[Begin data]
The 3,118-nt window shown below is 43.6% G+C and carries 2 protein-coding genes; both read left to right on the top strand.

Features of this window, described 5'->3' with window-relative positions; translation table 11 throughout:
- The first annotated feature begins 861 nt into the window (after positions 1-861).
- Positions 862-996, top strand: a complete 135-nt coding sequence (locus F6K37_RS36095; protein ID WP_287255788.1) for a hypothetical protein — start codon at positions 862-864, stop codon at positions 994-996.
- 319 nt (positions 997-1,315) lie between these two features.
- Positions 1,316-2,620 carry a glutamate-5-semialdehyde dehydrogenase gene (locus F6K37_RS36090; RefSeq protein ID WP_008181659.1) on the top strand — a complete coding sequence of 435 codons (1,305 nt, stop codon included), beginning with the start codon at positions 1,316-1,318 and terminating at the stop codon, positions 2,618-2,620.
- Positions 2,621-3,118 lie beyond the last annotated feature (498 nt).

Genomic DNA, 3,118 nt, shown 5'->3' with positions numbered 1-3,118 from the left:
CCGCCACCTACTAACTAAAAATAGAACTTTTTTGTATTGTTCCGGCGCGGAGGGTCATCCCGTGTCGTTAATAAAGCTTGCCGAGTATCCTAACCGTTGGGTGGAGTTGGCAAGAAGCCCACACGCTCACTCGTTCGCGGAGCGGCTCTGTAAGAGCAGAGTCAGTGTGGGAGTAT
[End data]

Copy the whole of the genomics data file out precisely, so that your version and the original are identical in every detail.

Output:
The 3,118-nt window shown below is 43.6% G+C and carries 2 protein-coding genes; both read left to right on the top strand.

Features of this window, described 5'->3' with window-relative positions; translation table 11 throughout:
- The first annotated feature begins 861 nt into the window (after positions 1-861).
- Positions 862-996, top strand: a complete 135-nt coding sequence (locus F6K37_RS36095; protein ID WP_287255788.1) for a hypothetical protein — start codon at positions 862-864, stop codon at positions 994-996.
- 319 nt (positions 997-1,315) lie between these two features.
- Positions 1,316-2,620 carry a glutamate-5-semialdehyde dehydrogenase gene (locus F6K37_RS36090; RefSeq protein ID WP_008181659.1) on the top strand — a complete coding sequence of 435 codons (1,305 nt, stop codon included), beginning with the start codon at positions 1,316-1,318 and terminating at the stop codon, positions 2,618-2,620.
- Positions 2,621-3,118 lie beyond the last annotated feature (498 nt).

Genomic DNA, 3,118 nt, shown 5'->3' with positions numbered 1-3,118 from the left:
CCGCCACCTACTAACTAAAAATAGAACTTTTTTGTATTGTTCCGGCGCGGAGGGTCATCCCGTGTCGTTAATAAAGCTTGCCGAGTATCCTAACCGTTGGGTGGAGTTGGCAAGAAGCCCACACGCTCACTCGTTCGCGGAGCGGCTCTGTAAGAGCAGAGTCAGTGTGGGAGTAT